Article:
Career Information

A degree helps prepare you to do almost anything. An incredible range of careers benefit from the quantitative and analytical skills – the problem solving skills of physics, and from an understanding of the fundamentals behind science and technology that a physics degree provides.

What have Cornell graduates done?  A partial list:

  • Graduate school – physics, applied physics, biophysics, astronomy, engineering, biochemistry, education, geophysics, oceanography, atmospheric and environmental science, economics
  • Professional school – medicine, law, business
  • High school physics teaching – at private and public schools, including via Teach for America
  • College and university teaching – at community colleges, liberal arts colleges, state universities, and major research universities
  • Industrial research and development – energy, transportation, telecommunications, nanotechnology, biotechnology, medical devices, space and satellites, defense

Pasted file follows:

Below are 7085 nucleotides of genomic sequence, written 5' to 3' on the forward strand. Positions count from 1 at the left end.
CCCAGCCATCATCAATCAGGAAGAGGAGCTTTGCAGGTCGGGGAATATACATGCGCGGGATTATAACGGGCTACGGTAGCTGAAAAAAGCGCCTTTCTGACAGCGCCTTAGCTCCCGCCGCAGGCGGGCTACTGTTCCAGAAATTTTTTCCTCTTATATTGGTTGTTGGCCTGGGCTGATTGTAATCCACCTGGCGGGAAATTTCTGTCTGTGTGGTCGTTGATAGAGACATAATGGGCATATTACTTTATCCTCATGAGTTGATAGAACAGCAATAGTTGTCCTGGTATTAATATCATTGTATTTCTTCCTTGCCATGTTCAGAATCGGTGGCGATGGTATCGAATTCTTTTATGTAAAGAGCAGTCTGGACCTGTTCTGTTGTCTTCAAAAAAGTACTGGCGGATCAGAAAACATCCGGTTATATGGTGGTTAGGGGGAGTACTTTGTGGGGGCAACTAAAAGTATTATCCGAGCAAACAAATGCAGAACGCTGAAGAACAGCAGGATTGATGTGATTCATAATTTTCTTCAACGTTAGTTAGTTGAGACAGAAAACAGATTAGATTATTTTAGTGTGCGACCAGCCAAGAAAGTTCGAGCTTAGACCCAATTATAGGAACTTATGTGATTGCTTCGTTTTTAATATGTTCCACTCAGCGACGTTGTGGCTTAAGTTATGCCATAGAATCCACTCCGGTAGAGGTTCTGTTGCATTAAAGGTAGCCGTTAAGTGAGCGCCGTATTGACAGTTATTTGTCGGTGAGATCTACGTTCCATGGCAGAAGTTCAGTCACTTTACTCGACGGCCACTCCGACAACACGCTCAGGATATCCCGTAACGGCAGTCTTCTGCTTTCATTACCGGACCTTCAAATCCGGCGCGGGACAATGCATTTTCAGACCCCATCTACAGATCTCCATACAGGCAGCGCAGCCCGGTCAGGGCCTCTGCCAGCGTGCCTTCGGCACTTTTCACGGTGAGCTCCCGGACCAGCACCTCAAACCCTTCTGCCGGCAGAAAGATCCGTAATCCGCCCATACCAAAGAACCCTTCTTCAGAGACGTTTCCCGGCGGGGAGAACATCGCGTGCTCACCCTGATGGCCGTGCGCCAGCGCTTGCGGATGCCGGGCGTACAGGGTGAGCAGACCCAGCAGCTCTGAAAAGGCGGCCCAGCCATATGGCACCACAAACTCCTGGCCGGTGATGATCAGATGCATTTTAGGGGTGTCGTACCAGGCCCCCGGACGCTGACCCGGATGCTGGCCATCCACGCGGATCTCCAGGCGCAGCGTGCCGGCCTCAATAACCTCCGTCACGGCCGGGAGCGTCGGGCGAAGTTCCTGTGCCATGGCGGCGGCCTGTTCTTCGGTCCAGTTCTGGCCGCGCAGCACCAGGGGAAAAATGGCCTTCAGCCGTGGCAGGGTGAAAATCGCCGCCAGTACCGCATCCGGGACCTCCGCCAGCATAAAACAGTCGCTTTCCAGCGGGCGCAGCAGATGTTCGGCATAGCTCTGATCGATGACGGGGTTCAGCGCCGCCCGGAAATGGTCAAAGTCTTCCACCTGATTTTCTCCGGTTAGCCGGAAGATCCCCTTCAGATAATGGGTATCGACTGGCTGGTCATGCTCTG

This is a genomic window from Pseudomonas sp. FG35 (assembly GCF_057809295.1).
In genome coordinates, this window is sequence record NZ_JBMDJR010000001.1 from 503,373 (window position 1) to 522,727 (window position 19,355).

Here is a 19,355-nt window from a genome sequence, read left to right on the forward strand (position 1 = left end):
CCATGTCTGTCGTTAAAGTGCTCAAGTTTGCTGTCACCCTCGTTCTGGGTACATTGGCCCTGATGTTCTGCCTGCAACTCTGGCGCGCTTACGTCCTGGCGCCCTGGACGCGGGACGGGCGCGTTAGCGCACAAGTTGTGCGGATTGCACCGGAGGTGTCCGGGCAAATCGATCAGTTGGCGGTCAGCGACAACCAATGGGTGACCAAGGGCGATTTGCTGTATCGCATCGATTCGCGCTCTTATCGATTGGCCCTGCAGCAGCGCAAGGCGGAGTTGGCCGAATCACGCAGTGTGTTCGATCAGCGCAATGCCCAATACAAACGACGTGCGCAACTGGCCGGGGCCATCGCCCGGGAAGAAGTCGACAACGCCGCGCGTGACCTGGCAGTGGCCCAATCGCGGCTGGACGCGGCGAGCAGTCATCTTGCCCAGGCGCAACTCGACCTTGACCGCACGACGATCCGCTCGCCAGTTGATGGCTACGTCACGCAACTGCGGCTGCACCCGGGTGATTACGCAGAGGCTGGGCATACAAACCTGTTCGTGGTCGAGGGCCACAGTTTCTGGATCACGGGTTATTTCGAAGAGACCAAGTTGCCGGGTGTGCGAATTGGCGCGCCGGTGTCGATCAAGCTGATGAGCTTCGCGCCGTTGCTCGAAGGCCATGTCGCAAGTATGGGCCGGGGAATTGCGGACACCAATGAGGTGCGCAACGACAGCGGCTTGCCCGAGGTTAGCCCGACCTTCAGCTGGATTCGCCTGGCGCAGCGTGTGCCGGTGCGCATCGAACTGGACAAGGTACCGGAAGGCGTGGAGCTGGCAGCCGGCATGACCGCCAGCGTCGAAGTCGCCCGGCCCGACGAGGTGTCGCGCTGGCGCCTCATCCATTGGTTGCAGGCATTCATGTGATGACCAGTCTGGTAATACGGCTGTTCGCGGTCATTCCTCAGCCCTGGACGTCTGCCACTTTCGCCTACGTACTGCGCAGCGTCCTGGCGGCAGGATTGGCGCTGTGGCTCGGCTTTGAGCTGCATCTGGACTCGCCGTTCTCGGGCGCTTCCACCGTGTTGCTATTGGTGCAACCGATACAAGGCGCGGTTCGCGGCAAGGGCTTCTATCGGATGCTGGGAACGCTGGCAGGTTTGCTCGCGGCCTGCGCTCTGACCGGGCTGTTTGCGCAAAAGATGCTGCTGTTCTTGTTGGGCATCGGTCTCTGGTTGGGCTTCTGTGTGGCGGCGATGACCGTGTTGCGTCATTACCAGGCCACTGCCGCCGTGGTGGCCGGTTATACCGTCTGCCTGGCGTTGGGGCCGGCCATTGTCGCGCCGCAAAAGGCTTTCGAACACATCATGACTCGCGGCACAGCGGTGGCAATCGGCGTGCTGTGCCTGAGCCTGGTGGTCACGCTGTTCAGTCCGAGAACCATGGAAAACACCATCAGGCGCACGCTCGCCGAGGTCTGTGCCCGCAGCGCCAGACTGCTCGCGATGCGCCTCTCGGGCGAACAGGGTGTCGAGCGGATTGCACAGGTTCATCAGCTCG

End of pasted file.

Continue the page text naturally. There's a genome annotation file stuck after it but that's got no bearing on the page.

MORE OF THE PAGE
• Government and academic research – at national laboratories and universities
  • Hospitals and health care – as doctors, MD/Ph.D.s, medical physicists for MRI, X-ray, ultrasound imaging and nuclear medicine
  • Military or national / international service
  • Government policy and private think-tanks
  • Management and management consulting – e.g., at McKinsey
  • Finance – many Cornell physics graduates work on Wall Street
  • Software and IT – e.g., at Microsoft and Google
  • Science writing / journalism – Cornell physics graduates write for Science and  Today
  • Technical Sales, marketing and customer support

Click here for more information on career outcomes for Cornell physics majors.